Let’s use the example from above to determine the dividend yield for each. Remember, both companies are offering a $1 quarterly dividend, which is a $4 annual dividend.
The company with the $95 per share price has a dividend yield of 4.2% ($4 annual dividend ÷ $95 per share = 4.2%). The company with the stock valued at $165 has a yield of 2.4% ($4 annual dividend ÷ $165 per share = 2.4%).
While this formula is useful for comparing dividend yields, there may be other factors to consider when deciding on the better investment. There are many reasons that a company could have a high or low dividend yield, and some insight into why is necessary for analysis.
Why Do Investors Buy Dividend Stocks?
In general, investors would only buy shares of a stock if they believed that investment would be profitable at some point in the future. Therefore, the chance to earn dividends will likely factor into their overall analysis.
It may be helpful to understand that when you hear the performance of the stock market (or a stock) quoted as an annualized number, this figure usually includes both the average price increase of the stock market and the dividend payout.
For example, you could hear, “These stocks are up 10% on average.” It’s possible this could mean that 7% of the 10% is from capital appreciation and 3% from the dividend payment.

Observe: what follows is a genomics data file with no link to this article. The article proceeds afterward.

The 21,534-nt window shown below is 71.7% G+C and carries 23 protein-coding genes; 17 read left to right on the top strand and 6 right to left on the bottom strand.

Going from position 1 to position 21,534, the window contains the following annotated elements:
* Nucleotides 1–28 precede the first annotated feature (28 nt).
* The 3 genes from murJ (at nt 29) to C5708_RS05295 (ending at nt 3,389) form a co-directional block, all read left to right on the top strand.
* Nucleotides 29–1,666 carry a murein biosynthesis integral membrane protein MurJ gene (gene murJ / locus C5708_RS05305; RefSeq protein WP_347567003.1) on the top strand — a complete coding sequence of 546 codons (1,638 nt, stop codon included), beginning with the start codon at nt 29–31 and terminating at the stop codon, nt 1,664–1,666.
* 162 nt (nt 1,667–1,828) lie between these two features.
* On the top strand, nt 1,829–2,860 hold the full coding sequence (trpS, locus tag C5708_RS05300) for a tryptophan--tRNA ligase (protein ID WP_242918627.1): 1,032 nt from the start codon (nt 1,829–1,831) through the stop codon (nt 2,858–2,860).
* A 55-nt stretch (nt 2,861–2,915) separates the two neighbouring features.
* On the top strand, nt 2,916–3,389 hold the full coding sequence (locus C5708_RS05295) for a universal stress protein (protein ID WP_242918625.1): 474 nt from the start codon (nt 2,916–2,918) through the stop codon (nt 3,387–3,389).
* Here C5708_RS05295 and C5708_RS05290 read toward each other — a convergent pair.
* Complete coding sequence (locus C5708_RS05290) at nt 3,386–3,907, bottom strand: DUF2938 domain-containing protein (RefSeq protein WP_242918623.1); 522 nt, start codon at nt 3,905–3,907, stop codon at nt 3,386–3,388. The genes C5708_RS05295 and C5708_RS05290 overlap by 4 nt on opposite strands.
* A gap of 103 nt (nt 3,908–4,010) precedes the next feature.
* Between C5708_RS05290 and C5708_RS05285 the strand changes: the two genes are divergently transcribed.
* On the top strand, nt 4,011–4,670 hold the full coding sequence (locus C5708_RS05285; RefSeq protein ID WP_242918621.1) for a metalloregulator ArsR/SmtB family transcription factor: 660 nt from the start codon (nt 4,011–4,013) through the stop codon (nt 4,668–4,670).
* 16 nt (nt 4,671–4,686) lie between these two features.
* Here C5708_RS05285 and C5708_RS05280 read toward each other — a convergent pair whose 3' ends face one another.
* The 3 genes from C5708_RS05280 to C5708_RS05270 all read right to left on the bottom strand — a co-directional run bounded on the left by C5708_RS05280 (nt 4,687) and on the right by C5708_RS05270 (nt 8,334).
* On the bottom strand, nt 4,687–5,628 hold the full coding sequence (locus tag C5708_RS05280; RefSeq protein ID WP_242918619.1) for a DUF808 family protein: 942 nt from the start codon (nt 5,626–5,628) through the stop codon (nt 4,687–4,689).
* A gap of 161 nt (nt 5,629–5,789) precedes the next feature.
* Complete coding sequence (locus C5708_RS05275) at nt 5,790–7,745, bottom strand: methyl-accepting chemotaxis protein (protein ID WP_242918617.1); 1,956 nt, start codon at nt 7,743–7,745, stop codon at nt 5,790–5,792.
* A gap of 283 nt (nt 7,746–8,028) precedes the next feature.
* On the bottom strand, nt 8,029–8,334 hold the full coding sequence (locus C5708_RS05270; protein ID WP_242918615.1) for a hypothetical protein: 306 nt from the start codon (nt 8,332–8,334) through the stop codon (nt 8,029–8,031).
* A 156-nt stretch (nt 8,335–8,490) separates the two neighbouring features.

Stocks whose prices go on meteoric rises are exciting to watch and get a lot of airtime in the media, but the dividend yield is also an important element of overall returns. The dividend should be considered in an analysis of stocks. Together, price appreciation and dividends make up a stock’s total return.
There are a number of reasons that investors target stocks with a high dividend yield. For one, they could be doing it for strategic reasons.
For example, perhaps their independent analysis shows that stocks with substantial dividends will fare particularly well in the current market environment or that dividend-paying stocks will perform better than average in the foreseeable future.
And then others may simply be including the dividend payout as part of a greater overall analysis on whether to buy a stock. Companies paying a similar dividend could be different in many other ways, and how much dividend a company pays should be considered along with other factors.